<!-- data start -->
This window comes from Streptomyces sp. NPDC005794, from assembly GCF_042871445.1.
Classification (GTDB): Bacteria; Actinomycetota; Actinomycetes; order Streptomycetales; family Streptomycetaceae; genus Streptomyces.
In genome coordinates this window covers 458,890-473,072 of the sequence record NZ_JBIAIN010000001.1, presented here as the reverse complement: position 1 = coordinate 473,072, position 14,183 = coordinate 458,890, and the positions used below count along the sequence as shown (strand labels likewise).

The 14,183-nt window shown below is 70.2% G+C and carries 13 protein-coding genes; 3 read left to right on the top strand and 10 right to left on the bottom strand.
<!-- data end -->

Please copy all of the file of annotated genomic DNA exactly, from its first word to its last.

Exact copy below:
This window comes from Streptomyces sp. NPDC005794, from assembly GCF_042871445.1.
Classification (GTDB): Bacteria; Actinomycetota; Actinomycetes; order Streptomycetales; family Streptomycetaceae; genus Streptomyces.
In genome coordinates this window covers 458,890-473,072 of the sequence record NZ_JBIAIN010000001.1, presented here as the reverse complement: position 1 = coordinate 473,072, position 14,183 = coordinate 458,890, and the positions used below count along the sequence as shown (strand labels likewise).

The 14,183-nt window shown below is 70.2% G+C and carries 13 protein-coding genes; 3 read left to right on the top strand and 10 right to left on the bottom strand.